DNA is the material that carries genetic information, and is found in every cell of an organism. Every individual bird will have a unique genetic fingerprint expressed in its DNA. Marking and individual identification of exotic birds for record keeping purposes DNA analysis is most commonly used in exotic birds to determine the sex of a specimen or to prove the parentage of a bird. DNA can be a valuable tool if you want to keep a record of the birds to keep or trade. A blood sample can be retained and analysed in the future if necessary, for example, to confirm a specimen’s identification. This method of individual identification is generally used in conjunction with either a leg band or a microchip as this will relate the blood sample to the specimen. There are several methods in use for taking samples and storing them so they can be used in future. The taking and storage of blood samples is generally done by a vet or other appropriately trained person to ensure the sampling is performed correctly and contamination of the sample does not occur.


This form of marking is often used with waterfowl, as foot rings may be difficult to see in birds that spend most of their time with their feet under water. These have often different colours with a unique combination of letters and numbers, which enables identification at a long distance. Researchers using neck collars must ensure that the collar is correctly fitted to the animal to avoid damage.


A brightly-coloured tag with letters and/or numbers is affixed to the bird’s wing feathers, allowing for easy identification from a distance. The wing tag will fall off once the bird moults, and recapture is therefore unnecessary.

  • DYES

Marking an animal with dyes could be a good method of identifying individual birds in both field and laboratory studies. Dyes can be applied to the feathers, skin, beak, or feet, but should be used sparingly. The researcher must take into account the affect that the dyes may have on the bird’s behaviour and the behaviour of the bird’s conspecifics. The type of dye to be used depends not only on the birds studied but also on the study itself. For example, for studies involving waterfowl, the dye used should be waterproof, and for long-term studies the dye must be able to withstand the elements. Most importantly, the researcher must ensure that the dye is non-toxic.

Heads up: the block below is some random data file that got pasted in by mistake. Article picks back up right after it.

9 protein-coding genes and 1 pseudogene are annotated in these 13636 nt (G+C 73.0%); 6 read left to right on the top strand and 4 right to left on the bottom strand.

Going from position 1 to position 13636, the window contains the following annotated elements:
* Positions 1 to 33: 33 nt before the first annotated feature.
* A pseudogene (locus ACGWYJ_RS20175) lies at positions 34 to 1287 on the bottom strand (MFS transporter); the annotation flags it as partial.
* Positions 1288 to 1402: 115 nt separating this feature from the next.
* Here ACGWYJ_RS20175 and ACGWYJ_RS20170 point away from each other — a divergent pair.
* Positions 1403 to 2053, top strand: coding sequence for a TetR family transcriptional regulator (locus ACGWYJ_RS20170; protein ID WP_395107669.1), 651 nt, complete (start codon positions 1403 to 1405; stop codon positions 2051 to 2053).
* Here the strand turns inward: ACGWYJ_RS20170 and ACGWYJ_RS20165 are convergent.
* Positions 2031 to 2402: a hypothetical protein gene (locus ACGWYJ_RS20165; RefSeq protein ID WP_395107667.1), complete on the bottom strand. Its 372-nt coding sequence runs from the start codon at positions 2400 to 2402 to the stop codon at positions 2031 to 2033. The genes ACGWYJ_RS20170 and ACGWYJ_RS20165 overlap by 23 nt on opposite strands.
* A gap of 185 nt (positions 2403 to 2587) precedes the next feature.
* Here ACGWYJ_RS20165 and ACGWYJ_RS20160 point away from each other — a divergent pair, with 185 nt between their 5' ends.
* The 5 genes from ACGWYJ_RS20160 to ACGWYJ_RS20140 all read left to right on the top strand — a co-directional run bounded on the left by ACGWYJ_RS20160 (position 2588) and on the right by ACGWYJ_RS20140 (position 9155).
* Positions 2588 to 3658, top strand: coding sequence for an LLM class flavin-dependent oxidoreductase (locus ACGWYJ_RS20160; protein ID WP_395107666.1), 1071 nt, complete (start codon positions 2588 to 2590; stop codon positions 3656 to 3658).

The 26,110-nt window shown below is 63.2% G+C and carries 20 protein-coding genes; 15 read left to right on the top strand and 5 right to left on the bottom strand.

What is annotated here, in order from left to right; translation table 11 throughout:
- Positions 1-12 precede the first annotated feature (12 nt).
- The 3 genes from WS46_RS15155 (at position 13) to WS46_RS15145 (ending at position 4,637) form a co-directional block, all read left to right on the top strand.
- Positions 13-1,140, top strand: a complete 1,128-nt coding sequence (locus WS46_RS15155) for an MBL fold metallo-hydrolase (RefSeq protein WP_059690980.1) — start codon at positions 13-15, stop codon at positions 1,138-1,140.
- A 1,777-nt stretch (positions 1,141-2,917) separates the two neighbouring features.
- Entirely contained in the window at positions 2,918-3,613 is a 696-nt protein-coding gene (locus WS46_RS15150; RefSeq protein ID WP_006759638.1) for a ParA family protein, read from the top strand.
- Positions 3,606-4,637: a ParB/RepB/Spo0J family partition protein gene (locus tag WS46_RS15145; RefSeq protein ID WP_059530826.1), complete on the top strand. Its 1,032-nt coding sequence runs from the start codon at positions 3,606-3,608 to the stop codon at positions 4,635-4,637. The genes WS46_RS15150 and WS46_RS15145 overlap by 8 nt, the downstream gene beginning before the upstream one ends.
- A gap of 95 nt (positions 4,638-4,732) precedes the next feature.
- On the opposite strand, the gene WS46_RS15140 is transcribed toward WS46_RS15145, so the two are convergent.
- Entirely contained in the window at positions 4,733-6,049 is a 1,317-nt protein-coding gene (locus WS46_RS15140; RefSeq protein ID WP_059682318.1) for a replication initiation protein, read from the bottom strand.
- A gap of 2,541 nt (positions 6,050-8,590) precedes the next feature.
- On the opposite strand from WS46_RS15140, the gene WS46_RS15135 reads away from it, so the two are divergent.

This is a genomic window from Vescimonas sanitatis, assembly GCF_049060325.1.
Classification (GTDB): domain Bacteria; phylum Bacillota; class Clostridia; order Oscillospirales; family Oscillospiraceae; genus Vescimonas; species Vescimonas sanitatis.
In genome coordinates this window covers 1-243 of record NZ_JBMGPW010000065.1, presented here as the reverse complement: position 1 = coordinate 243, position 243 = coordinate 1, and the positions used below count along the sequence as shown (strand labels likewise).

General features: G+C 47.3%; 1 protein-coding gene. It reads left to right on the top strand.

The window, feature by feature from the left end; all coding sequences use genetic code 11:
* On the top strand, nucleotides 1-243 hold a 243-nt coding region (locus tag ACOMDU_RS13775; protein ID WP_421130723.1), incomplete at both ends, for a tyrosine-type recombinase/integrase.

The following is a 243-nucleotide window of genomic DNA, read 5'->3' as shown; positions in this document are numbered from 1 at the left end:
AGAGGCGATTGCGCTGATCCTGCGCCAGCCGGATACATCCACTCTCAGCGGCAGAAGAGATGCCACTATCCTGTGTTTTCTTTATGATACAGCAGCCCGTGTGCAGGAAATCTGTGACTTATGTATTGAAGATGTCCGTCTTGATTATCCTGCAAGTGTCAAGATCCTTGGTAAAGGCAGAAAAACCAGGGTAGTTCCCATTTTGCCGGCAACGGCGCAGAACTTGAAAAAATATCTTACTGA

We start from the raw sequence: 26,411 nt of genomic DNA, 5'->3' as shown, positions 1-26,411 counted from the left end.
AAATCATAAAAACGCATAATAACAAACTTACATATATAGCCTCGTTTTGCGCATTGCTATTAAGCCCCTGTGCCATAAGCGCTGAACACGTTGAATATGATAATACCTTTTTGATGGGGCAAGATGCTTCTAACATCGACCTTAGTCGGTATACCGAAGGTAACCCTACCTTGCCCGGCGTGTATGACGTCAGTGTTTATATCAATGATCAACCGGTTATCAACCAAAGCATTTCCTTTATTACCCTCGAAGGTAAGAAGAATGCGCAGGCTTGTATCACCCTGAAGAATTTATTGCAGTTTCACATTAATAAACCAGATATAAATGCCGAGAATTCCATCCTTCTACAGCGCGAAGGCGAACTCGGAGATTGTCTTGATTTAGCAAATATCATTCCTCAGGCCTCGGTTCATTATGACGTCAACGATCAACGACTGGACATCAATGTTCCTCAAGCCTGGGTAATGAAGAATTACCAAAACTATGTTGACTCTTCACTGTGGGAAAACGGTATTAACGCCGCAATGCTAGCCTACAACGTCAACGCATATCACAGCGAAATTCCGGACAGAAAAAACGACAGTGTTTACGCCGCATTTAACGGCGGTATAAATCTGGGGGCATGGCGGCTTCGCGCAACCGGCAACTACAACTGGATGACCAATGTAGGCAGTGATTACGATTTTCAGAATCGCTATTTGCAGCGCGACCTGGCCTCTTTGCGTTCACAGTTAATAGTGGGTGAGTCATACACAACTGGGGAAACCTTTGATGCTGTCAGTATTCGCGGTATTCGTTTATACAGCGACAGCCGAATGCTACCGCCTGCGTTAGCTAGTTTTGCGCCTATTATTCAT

UV-dyes are an alternative to visible dyes, but marked birds have to be recaptured for data collection. Feathers are not easy to colour, but dye has been used extensively, especially on colonial waterbirds. Tatto inks, using cattle-marking sticks, non-lead paints, picric acid, Rhodamine B and Malachite green have been used on light coloured feathers. These are relatively short lasting and suffer from methodological problems. Aerial and ground spraying of fluorescent particles has been used to mass-mark birds in roosts and nesting colonies, and this is retained for several months or until moult. Dyeing methods do not allow for a large number of individuals to be uniquely identified.


Small plastic flags are often used in combination with coloured rings. Leg flags can be used alone with different combinations of letters and numbers for identification from distance.


 A plastic flap is pinned on the upside of the wing by a stainless steel pin through the patagium and held in place with a nylon washer. The tags can have different colour, letters and numbers. It is commonly used in vultures and raptors, but is not recommended for diving birds or small species.


A plastic flap (disc or saddle) is fixed on the upper beak by a pin through the nostrils. It is commonly used in ducks where neck bands/collars or leg bands cannot be used.


On rare occasions, biometric methods can be used. For some large birds of prey, such as buzzards, the colour patterns of the wings observed from beneath are characteristic for each individual of that species. The chosen method should be quick and easy.


There are other methods for marking birds, but some of these may cause harm to the bird, as they are considered to be more painful. These include, but are not limited to, feather clipping, toenail clipping, removal of tissue, tattooing and freeze branding.